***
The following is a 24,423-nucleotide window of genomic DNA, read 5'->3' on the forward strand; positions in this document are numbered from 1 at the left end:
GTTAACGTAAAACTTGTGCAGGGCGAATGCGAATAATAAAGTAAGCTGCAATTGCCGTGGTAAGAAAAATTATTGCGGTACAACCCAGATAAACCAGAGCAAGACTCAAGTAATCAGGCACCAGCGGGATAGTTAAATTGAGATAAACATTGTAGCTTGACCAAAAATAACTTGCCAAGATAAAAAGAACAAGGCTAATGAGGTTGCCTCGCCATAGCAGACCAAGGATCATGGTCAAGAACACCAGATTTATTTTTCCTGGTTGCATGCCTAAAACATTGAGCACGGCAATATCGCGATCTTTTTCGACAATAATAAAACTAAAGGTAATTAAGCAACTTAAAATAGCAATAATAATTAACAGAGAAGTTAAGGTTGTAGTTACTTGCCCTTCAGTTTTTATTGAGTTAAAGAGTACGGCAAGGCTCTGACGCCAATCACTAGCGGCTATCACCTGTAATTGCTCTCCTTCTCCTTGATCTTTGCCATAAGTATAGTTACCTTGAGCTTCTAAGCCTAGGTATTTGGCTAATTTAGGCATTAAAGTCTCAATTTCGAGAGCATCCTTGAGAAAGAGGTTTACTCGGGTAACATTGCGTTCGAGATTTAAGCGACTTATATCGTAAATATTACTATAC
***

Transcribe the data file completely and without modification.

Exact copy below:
The following is a 24,423-nucleotide window of genomic DNA, read 5'->3' on the forward strand; positions in this document are numbered from 1 at the left end:
GTTAACGTAAAACTTGTGCAGGGCGAATGCGAATAATAAAGTAAGCTGCAATTGCCGTGGTAAGAAAAATTATTGCGGTACAACCCAGATAAACCAGAGCAAGACTCAAGTAATCAGGCACCAGCGGGATAGTTAAATTGAGATAAACATTGTAGCTTGACCAAAAATAACTTGCCAAGATAAAAAGAACAAGGCTAATGAGGTTGCCTCGCCATAGCAGACCAAGGATCATGGTCAAGAACACCAGATTTATTTTTCCTGGTTGCATGCCTAAAACATTGAGCACGGCAATATCGCGATCTTTTTCGACAATAATAAAACTAAAGGTAATTAAGCAACTTAAAATAGCAATAATAATTAACAGAGAAGTTAAGGTTGTAGTTACTTGCCCTTCAGTTTTTATTGAGTTAAAGAGTACGGCAAGGCTCTGACGCCAATCACTAGCGGCTATCACCTGTAATTGCTCTCCTTCTCCTTGATCTTTGCCATAAGTATAGTTACCTTGAGCTTCTAAGCCTAGGTATTTGGCTAATTTAGGCATTAAAGTCTCAATTTCGAGAGCATCCTTGAGAAAGAGGTTTACTCGGGTAACATTGCGTTCGAGATTTAAGCGACTTATATCGTAAATATTACTATAC